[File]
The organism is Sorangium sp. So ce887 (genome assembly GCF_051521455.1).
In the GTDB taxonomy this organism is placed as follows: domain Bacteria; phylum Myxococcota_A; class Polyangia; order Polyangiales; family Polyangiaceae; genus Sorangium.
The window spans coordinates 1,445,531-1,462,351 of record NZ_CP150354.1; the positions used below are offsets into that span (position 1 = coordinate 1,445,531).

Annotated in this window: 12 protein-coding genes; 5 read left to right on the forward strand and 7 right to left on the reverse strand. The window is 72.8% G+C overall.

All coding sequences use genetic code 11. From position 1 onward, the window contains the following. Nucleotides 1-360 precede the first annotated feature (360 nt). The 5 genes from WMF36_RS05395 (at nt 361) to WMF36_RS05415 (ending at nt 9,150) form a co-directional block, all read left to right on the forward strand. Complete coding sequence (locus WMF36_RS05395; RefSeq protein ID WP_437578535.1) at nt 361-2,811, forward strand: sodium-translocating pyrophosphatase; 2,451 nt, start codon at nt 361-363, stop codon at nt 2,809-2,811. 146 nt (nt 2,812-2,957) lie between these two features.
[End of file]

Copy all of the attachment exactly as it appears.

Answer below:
The organism is Sorangium sp. So ce887 (genome assembly GCF_051521455.1).
In the GTDB taxonomy this organism is placed as follows: domain Bacteria; phylum Myxococcota_A; class Polyangia; order Polyangiales; family Polyangiaceae; genus Sorangium.
The window spans coordinates 1,445,531-1,462,351 of record NZ_CP150354.1; the positions used below are offsets into that span (position 1 = coordinate 1,445,531).

Annotated in this window: 12 protein-coding genes; 5 read left to right on the forward strand and 7 right to left on the reverse strand. The window is 72.8% G+C overall.

All coding sequences use genetic code 11. From position 1 onward, the window contains the following. Nucleotides 1-360 precede the first annotated feature (360 nt). The 5 genes from WMF36_RS05395 (at nt 361) to WMF36_RS05415 (ending at nt 9,150) form a co-directional block, all read left to right on the forward strand. Complete coding sequence (locus WMF36_RS05395; RefSeq protein ID WP_437578535.1) at nt 361-2,811, forward strand: sodium-translocating pyrophosphatase; 2,451 nt, start codon at nt 361-363, stop codon at nt 2,809-2,811. 146 nt (nt 2,812-2,957) lie between these two features.